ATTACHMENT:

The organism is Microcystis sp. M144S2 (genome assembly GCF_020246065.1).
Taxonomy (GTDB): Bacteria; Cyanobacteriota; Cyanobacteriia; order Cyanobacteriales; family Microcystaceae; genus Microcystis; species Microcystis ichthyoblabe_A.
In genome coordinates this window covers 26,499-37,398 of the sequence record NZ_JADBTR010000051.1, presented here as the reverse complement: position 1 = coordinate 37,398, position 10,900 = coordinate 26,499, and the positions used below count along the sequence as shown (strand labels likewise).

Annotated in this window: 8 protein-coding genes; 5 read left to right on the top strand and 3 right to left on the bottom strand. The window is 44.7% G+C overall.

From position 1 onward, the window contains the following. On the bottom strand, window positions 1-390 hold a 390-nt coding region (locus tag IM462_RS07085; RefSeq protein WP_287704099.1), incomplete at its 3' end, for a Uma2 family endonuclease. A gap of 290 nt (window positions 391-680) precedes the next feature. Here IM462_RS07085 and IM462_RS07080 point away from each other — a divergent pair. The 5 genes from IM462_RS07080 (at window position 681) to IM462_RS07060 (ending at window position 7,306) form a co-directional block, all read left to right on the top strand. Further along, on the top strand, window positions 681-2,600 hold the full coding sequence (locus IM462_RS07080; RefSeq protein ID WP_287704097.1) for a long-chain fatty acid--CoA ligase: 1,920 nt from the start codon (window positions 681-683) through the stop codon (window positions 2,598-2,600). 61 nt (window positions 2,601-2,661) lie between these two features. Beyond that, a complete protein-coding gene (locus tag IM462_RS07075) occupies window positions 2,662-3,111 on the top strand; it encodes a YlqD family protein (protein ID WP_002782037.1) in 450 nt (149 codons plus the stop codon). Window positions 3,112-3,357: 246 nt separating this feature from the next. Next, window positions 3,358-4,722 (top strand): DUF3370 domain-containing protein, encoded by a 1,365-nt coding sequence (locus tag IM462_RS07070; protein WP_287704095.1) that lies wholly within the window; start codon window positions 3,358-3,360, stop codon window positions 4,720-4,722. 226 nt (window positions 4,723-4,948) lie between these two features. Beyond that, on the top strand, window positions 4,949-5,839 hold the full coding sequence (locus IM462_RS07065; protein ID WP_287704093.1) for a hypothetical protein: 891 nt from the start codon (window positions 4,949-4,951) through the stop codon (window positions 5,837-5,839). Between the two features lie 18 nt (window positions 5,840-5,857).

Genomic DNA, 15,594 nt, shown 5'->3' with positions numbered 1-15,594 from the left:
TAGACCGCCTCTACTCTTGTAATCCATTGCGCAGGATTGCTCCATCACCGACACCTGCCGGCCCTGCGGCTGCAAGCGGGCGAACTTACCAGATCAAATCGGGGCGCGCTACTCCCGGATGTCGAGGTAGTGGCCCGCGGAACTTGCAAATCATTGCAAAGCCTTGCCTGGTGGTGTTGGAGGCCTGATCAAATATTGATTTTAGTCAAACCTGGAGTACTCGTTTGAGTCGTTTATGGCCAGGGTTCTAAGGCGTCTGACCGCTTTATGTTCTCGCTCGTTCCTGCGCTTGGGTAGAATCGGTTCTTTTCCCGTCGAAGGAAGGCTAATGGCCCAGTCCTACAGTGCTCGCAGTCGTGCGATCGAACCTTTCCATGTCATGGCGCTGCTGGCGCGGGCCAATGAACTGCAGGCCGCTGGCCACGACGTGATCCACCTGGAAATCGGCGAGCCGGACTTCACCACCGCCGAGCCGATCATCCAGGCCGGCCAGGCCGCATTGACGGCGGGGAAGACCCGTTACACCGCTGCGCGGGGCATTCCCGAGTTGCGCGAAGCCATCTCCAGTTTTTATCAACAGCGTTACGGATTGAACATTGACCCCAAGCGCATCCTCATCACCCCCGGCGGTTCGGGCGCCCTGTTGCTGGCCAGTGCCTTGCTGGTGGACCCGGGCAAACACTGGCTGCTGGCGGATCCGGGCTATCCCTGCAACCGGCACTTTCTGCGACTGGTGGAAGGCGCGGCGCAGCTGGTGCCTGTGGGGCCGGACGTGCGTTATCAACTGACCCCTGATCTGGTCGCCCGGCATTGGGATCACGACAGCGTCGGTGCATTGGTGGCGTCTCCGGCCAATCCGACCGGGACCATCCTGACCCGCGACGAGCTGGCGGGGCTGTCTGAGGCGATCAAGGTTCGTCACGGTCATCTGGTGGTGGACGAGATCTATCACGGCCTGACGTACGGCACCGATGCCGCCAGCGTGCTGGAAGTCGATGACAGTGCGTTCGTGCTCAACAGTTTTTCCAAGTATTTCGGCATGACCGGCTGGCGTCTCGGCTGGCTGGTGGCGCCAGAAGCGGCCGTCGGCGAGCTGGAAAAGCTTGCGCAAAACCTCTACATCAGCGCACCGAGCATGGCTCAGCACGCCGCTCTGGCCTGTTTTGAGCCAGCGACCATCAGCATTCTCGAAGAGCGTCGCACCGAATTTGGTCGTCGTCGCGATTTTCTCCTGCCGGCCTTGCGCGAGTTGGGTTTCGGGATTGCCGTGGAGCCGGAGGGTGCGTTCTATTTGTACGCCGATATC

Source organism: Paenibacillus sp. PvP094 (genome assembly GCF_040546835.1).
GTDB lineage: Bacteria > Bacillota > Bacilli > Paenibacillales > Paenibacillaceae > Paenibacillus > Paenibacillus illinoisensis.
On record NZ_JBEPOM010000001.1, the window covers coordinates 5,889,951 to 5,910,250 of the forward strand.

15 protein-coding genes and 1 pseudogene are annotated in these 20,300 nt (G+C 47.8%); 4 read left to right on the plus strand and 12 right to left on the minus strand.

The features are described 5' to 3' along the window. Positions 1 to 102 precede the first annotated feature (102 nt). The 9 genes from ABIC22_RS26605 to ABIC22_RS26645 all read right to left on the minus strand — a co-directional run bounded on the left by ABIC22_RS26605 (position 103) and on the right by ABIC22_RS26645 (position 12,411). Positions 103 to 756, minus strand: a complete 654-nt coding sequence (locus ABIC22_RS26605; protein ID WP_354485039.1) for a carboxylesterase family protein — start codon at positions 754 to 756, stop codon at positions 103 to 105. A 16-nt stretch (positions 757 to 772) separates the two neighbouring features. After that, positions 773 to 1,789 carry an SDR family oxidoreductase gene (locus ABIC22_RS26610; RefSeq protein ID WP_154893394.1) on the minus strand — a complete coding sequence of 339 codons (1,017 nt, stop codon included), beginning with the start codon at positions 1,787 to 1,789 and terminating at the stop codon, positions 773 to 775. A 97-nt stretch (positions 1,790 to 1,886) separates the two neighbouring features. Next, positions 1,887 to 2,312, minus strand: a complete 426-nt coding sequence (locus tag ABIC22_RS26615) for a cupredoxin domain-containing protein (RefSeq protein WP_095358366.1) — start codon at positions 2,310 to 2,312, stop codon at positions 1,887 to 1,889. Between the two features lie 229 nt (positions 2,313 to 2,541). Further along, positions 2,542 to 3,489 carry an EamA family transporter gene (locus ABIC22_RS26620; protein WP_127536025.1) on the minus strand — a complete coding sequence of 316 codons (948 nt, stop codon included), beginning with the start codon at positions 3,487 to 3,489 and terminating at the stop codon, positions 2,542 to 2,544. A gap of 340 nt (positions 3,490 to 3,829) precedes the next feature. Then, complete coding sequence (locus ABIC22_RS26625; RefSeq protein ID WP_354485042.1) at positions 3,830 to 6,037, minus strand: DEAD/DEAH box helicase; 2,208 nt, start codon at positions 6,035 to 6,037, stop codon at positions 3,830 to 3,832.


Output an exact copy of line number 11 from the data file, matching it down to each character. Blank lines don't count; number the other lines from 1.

15 protein-coding genes and 1 pseudogene are annotated in these 20,300 nt (G+C 47.8%); 4 read left to right on the plus strand and 12 right to left on the minus strand.